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Posted: Jan 29, 2016
Nanotechnology: the big picture (video)
(Nanowerk News) This term, the Oxford Martin School at the University of Oxford is hosting a seminar series on the implications and applications of new technologies. Yesterday's (Jan 28) seminar with Dr Eric Drexler and Dr Sonia Trigueros looked at the future of nanotechnology.
Advancements in nanotechnology could fundamentally change global approaches to manufacturing, medicine, healthcare, and the environment. In this lecture Dr Eric Drexler, Senior Visiting Fellow, Oxford Martin School, looked at current advances in the field of advanced nanotechnology, and the impacts and potential applications of their widespread implementation, and Dr Sonia Trigueros, Co-Director of the Oxford Martin Programme on Nanotechnology, and Oxford Martin Senior Fellow, consider how targeted nanomedicine could change how we treat disease in the future.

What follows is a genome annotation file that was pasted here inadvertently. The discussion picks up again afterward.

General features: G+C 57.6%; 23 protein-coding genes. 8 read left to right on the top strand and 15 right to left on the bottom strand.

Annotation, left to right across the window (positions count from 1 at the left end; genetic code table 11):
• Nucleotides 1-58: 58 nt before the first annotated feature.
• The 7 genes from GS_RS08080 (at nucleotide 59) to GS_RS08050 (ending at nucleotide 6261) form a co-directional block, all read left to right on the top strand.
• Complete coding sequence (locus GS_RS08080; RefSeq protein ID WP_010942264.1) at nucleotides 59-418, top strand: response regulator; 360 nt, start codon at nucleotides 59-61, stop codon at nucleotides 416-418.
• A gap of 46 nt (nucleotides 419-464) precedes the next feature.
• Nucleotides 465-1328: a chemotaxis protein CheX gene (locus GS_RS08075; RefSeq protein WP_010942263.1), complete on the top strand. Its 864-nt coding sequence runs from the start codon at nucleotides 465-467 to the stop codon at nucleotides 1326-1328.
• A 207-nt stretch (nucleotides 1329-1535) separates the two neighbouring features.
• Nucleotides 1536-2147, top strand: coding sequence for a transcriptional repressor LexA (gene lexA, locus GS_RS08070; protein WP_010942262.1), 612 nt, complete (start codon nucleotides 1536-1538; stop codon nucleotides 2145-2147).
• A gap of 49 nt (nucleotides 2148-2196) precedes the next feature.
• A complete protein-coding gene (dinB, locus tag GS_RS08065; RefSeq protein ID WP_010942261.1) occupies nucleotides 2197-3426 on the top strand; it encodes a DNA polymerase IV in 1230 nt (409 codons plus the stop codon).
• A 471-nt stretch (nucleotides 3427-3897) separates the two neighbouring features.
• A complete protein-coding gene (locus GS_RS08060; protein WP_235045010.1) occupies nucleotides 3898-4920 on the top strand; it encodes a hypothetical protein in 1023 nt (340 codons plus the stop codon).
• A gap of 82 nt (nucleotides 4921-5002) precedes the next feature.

About the speakers
Eric Drexler is a Senior Visiting Fellow at the Oxford Martin School, and a pioneering nanotechnology researcher and author. His 1981 paper in the Proceedings of the National Academy of Sciences established fundamental principles of molecular engineering and identified development paths leading to advanced nanotechnologies. In his 1986 book, Engines of Creation, he introduced a broad audience to the promise of high-throughput atomically precise manufacturing, a prospective technology using nanoscale machinery to guide molecular motion and bonding, thereby structuring matter from the bottom up.
Sonia Trigueros is an Oxford Martin Senior Fellow, an Academic Fellow at the University of Oxford's Department of Physics and was Co-Director of the Oxford Martin Programme on Nanotechnology
Her research focuses on the design of a novel nanodrug delivery system to target dividing cells, specifically cancer cells. She is also developing new Nanomedicines to tackle bacterial antibiotic resistance problem. She has a PhD in molecular biology from IBMB-CSIC and Universidad de Barcelona. After her postdoctoral research fellowships at Harvard and Oxford Universities, Trigueros was a research visitor to several academic institutions including NIH-Washington and Havana University.